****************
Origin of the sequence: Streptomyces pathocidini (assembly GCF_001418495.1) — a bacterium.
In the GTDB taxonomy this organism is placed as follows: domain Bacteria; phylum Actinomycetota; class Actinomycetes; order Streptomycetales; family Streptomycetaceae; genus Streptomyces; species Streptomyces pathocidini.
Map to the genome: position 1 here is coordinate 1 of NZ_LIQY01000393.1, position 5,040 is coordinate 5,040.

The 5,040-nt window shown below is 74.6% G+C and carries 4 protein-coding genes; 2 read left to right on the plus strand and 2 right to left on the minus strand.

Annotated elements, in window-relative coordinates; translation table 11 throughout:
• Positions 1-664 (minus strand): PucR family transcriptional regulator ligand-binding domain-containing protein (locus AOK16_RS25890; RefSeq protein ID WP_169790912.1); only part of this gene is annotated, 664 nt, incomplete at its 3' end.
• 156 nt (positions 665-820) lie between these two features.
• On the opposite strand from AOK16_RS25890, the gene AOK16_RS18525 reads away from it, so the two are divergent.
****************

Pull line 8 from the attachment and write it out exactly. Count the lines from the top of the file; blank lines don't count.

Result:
• On the opposite strand from AOK16_RS25890, the gene AOK16_RS18525 reads away from it, so the two are divergent.